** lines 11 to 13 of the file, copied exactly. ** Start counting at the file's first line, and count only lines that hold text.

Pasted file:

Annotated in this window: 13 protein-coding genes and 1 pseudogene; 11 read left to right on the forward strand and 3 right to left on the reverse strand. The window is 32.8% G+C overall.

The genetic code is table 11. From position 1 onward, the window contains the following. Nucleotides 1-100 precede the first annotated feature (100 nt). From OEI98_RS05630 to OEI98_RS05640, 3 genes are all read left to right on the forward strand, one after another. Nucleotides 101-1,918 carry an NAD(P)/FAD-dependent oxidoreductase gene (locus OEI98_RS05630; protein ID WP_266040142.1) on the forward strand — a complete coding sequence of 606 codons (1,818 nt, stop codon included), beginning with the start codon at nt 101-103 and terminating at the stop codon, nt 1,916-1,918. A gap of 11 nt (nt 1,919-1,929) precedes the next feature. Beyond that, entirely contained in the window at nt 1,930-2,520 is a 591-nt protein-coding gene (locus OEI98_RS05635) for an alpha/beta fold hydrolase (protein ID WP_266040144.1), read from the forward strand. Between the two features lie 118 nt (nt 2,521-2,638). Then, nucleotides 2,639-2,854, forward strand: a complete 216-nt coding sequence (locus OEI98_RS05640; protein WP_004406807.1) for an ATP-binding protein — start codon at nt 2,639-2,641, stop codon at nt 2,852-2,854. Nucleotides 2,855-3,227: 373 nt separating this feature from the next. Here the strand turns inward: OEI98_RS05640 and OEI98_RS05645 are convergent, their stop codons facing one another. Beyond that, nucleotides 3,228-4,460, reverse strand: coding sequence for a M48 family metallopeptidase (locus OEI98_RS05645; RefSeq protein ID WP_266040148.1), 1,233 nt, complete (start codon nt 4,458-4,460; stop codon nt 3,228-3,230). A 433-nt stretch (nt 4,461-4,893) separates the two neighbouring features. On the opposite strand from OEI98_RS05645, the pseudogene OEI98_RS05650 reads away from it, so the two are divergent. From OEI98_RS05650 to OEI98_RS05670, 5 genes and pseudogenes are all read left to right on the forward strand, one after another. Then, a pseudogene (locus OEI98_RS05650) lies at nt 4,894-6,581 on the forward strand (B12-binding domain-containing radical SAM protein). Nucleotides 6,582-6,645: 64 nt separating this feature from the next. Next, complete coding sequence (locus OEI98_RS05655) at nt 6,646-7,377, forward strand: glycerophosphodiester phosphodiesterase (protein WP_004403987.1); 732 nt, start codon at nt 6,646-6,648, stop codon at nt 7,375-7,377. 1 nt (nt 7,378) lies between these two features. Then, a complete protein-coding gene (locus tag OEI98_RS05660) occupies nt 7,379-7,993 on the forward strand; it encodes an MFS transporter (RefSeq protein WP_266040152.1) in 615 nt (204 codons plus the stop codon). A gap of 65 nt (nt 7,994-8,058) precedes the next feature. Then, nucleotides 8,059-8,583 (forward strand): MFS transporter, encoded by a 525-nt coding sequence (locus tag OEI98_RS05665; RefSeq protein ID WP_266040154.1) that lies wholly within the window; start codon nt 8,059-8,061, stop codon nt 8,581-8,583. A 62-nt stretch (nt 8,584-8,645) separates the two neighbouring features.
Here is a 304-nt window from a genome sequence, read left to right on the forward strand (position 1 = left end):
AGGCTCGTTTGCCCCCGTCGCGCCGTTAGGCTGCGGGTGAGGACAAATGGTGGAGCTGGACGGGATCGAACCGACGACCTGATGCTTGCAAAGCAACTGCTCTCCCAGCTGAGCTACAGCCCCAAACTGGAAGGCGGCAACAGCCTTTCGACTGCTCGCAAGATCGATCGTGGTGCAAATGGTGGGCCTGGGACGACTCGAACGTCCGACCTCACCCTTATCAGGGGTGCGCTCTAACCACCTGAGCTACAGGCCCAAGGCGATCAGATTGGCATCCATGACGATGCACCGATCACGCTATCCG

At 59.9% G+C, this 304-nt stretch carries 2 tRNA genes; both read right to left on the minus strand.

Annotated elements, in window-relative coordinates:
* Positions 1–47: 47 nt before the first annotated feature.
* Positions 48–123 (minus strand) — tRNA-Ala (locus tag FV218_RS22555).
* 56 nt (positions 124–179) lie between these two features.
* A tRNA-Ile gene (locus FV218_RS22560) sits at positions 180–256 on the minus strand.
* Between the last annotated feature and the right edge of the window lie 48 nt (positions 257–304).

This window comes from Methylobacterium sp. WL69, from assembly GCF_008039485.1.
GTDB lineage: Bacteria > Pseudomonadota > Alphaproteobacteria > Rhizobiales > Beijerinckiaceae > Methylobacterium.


* Between the last annotated feature and the right edge of the window lie 48 nt (positions 257–304).

This window comes from Methylobacterium sp. WL69, from assembly GCF_008039485.1.
GTDB lineage: Bacteria > Pseudomonadota > Alphaproteobacteria > Rhizobiales > Beijerinckiaceae > Methylobacterium.